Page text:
NEJM: ADHD drugs not associated with adverse cardiac events
An analysis of health plan records of more than one million children and young adults found no association between current use of attention deficit-hyperactivity disorder (ADHD) drugs and an increased risk of serious cardiovascular events, based on study results published Nov. 1 online in the New England Journal of Medicine.

The relationship between the use of ADHD drugs in children and young adults and cardiovascular events such as sudden cardiac death has been controversial. In past years, the FDA has expressed concerns over the safety of ADHD drugs, which prompted an American Heart Association writing group to publish a review in 2008 about cardiovascular monitoring of children receiving ADHD drugs. The recommendations were subsequently amended in 2009.

William O. Cooper, MD, MPH, of the division of general pediatrics at Vanderbilt University School of Medicine in Nashville, Tenn., and colleagues designed a large, retrospective cohort study in an attempt to clarify the issue. Using health plans from Tennessee Medicaid, Washington State Medicaid, the Northern and Southern regions of Kaiser Permanente California and the nationwide private insurer OptumInsight Epidemiology, they obtained records for 1,200,438 children and young adults (mean age, 11.1 years old) who were prescribed medications to treat ADHD between 1986 and 2002. The study had a total follow-up of 2,579,104 person-years, with 373,667 person-years of current use of ADHD drugs.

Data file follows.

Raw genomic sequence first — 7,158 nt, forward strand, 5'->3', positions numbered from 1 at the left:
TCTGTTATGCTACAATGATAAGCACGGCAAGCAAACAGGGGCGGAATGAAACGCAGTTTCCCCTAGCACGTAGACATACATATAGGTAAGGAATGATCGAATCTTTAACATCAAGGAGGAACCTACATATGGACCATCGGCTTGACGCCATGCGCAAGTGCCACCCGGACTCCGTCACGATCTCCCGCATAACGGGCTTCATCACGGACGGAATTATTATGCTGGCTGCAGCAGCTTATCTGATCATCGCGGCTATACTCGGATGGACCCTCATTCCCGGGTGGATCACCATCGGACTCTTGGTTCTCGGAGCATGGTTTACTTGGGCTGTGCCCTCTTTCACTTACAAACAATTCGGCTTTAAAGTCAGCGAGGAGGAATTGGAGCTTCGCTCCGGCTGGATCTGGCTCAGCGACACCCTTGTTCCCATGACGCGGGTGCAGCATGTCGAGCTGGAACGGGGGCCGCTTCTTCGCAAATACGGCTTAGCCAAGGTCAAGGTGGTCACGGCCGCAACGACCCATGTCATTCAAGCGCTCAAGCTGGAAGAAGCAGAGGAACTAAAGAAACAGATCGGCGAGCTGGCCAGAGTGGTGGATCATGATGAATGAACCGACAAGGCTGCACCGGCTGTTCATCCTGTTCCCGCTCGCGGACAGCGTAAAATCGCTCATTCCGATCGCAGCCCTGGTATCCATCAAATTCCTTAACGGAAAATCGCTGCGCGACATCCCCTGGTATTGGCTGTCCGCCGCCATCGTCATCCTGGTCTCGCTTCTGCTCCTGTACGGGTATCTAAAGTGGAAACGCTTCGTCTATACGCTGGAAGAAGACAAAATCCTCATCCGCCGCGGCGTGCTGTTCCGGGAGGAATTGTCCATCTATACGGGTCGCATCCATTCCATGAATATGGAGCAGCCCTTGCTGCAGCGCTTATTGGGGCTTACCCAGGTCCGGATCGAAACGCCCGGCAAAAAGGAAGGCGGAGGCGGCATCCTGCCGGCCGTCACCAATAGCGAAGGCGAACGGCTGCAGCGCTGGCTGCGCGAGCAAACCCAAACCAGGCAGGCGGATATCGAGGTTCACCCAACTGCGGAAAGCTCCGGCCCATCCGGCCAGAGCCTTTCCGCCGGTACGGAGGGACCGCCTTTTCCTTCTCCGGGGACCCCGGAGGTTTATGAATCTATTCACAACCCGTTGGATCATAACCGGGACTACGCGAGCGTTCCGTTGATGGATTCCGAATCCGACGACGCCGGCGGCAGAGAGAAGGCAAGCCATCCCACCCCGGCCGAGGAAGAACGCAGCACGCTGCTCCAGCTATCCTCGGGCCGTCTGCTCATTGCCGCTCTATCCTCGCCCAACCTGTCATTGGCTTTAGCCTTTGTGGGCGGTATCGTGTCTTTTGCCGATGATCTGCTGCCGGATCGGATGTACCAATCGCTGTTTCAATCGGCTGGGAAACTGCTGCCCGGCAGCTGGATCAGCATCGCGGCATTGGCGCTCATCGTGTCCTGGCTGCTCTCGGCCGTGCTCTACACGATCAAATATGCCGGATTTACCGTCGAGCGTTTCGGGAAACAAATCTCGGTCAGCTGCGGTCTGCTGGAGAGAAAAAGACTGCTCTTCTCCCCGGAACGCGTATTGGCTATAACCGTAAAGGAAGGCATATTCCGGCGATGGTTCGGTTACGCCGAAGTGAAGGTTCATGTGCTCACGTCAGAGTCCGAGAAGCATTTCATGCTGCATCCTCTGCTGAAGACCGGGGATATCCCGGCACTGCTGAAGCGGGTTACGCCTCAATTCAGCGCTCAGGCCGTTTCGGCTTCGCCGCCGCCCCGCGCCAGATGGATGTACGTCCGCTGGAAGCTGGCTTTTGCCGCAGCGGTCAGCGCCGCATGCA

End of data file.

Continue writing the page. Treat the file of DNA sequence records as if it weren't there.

The study endpoint was one of three serious cardiovascular events: sudden cardiac death, MI or stroke. Their analyses included calculation of hazard ratios for ADHD drug recipients compared with non-ADHD drug users. They also conducted a series of additional analyses to test the findings and study assumptions.

They found that 81 ADHD drug users had a serious cardiovascular event, or 3.1 per 100,000 person-years. Of those, 33 were sudden cardiac deaths (1.3 per 100,000 person-years), nine were acute MIs (0.3 per 100,000 person-years) and 39 were strokes (1.5 per 100,000 person-years).

“Our findings that the use of ADHD drugs was not associated with an increased risk of serious cardiovascular events in children and young adults are consistent with the results of several reports that have appeared since the FDA safety review of adverse-event data for ADHD drugs, although our results differed from the findings of another report,” Cooper and colleagues wrote. “Our study included nearly twice the person-time of the combined person-time in four recent cohort studies and included several provisions to ensure accurate case ascertainment, including a review of medical records and autopsies.”

The authors noted that the low number of adverse cardiac events limited their ability to statistically evaluate individual end points for most individual drugs and analyses for subgroups who may be more vulnerable to the effects of ADHD drugs. For methylphenidate, the most frequently used ADHD drug, they found no increased risk. Given the sparse data for other drugs, though, they wrote that they could not use regression models.

“Although the point estimates of the relative risks for ADHD drugs did not indicate increased risk, the upper limit of the 95 percent confidence interval suggested that a doubling in the risk could not be ruled out,” they concluded. “However, the absolute magnitude of any increased risk would be low.”